I stumbled upon your post and just wanted to add my experience. I had fairly nasty hypothyroid symptoms for years, which escalated over time. I was cold. My hair was falling out. And I was quite mentally affected. I would suddenly not know where I was. I was having problems following conversations. My body temp was sometimes so low in the morning that I thought the thermometer was broken. It didn't register (it wasn't the thermometer, it was me).

But my TSH levels always tested "normal," whatever that is. I had one highly regarded endocrinologist diagnose my problem as "stress."

I finally found an open-minded MD who was willing to treat the symptoms. She put me on T4/T3. She said it was either that or Armour, because people can sometimes have thyroid in their blood stream (the normal TSH), but their bodies aren't converting it and using it properly. My mental symptoms, especially, cleared up a lot almost instantly. I felt better than I had in years. Even my husband was thrilled—I could finally stay awake long enough to watch a TV show with him!

Unfortunately, the good times haven't been as good lately. As it turned out, my adrenals have started to fail. In a sick way, I'm almost relieved that my levels are so low that "even" MDs will agree it's a problem. All that matters to these people is a number on a test. As you say, there's no middle ground with these folks. I find your insights about adrenal and thyroid function interesting.

I just went to a new endocrinologist. I was very afraid he was going to mock the T3 replacement, but to my surprise he completely endorsed it. He said that, absolutely, some people feel better on it and need it, and that it's the thyroid hormone that most affects mental function. This was at one of the UCalif med centers. So maybe there's hope!

Denise said...

Although I had almost every single symptom and a family history of hypothyroidism my doctors wouldn't treat me until I reached '10' [for TSH] on their stupid scale. I put on 3 stone, had symptoms too numerous to mention and thought I was going crazy! On the 2nd September 2008, I final reached this goal, then and only then did she Say "You will be glad to know we can treat you now." I was angry, disgusted and seething but took my T4 gladly at first; they made me very ill while I took them for seven months, until I'd really had enough of all the debilitating symptoms.
Still gaining weight and very few if any symptoms less, I obtained Armour off the internet, what wonderful stuff after just a few days I could feel me coming back. How strange that the endocrinologist said I would have a placebo effect. I never felt well not even for one day on the other stuff. What a fantastic placebo that makes my hair shine, gives me energy, makes my face spot free and most importantly brings a smile to my face! No more falls no more itchy skin, no more brain fog, it's great but my useless now Ex doctors, all 5 of them, said they would not test my bloods if I continued on this dangerous route.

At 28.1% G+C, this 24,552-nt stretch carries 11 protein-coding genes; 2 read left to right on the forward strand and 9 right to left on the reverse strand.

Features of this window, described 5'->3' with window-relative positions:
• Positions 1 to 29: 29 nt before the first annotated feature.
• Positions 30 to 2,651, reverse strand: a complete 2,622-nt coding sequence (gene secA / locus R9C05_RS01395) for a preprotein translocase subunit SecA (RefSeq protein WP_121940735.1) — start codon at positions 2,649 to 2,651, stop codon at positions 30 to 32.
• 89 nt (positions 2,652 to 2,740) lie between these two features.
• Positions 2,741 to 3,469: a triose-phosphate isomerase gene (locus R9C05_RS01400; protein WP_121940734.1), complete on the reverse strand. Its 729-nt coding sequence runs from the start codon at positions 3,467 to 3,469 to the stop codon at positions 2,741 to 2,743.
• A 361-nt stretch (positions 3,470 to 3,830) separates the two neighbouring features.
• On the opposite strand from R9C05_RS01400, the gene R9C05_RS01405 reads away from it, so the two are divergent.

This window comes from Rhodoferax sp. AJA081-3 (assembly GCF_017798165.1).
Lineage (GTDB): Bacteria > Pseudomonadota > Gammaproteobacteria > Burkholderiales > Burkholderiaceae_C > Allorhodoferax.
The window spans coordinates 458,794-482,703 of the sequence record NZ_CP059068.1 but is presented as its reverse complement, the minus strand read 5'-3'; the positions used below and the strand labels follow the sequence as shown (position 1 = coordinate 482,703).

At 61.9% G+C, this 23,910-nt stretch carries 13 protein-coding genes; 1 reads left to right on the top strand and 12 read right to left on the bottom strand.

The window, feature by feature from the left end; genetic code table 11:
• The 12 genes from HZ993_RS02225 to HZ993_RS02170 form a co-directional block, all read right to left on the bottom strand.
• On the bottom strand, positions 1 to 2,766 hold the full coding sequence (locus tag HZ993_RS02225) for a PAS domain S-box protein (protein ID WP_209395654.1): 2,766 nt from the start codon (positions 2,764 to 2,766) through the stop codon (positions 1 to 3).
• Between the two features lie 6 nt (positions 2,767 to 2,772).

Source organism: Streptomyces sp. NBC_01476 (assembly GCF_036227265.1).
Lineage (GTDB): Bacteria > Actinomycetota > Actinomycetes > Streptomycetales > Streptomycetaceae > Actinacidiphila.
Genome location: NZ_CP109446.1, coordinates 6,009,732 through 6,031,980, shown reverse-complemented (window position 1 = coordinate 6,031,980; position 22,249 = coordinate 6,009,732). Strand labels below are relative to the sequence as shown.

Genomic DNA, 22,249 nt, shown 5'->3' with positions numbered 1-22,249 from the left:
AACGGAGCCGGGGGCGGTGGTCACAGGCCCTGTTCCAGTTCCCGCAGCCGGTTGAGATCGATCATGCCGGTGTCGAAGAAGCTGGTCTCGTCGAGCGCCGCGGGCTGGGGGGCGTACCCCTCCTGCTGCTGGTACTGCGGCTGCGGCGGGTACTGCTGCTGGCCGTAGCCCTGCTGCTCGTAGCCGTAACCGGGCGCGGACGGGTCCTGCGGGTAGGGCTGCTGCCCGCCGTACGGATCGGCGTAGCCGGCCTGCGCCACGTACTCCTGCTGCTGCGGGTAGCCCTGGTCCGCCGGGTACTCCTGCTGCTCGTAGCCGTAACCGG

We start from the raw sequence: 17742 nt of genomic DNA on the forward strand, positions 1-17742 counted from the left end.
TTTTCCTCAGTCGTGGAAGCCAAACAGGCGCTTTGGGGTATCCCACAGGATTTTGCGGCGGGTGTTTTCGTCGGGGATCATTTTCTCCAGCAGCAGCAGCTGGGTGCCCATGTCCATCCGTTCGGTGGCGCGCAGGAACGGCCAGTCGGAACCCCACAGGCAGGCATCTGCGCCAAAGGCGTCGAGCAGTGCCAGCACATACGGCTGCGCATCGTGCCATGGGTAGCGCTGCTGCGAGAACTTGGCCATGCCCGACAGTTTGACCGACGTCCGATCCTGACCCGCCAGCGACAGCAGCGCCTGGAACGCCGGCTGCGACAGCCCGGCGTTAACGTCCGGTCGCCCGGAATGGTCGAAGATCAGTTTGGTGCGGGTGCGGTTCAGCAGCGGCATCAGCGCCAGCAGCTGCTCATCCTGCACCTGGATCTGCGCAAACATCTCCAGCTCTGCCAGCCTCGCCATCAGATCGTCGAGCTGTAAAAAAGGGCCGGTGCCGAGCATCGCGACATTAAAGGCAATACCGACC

I have been taking Armour now since the 21st of March 2009; my doctors have struck me off because they say I have no faith in them! I have lost over a stone in weight with no change to my diet and it just keeps getting better and better. My nails are growing, my libido is back, and I am no longer in the black hole that Levothyroxine created for me, the sun is shining and I find myself singing.

Denise said...

Although I had almost every single symptom and a family history of hypothyroidism my doctors wouldn't treat me until I reached '10' [for TSH] on their stupid scale. I put on 3 stone, had symptoms too numerous to mention and thought I was going crazy! On the 2nd September 2008, I final reached this goal, then and only then did she Say "You will be glad to know we can treat you now." I was angry, disgusted and seething but took my T4 gladly at first; they made me very ill while I took them for seven months, until I'd really had enough of all the debilitating symptoms.
Still gaining weight and very few if any symptoms less, I obtained Armour off the internet, what wonderful stuff after just a few days I could feel me coming back. How strange that the endocrinologist said I would have a placebo effect. I never felt well not even for one day on the other stuff. What a fantastic placebo that makes my hair shine, gives me energy, makes my face spot free and most importantly brings a smile to my face! No more falls no more itchy skin, no more brain fog, it's great but my useless now Ex doctors, all 5 of them, said they would not test my bloods if I continued on this dangerous route.
I have been taking Armour now since the 21st of March 2009; my doctors have struck me off because they say I have no faith in them! I have lost over a stone in weight with no change to my diet and it just keeps getting better and better. My nails are growing, my libido is back, and I am no longer in the black hole that Levothyroxine created for me, the sun is shining and I find myself singing.

rosep said...

I too continue to suffer symptoms even though I have been on many dose levels of Synthroid alone and combined with Cytomel . Currently on 112 synthroid and 50 cytomel taken 1 hour before breakfast. Still doesn't help extreme fatigue!!
Should I divide the does for cytomel because of the 1/2 life or how it stays in your system. Any help would be
most appreciated!!

Karen b said...

Joan,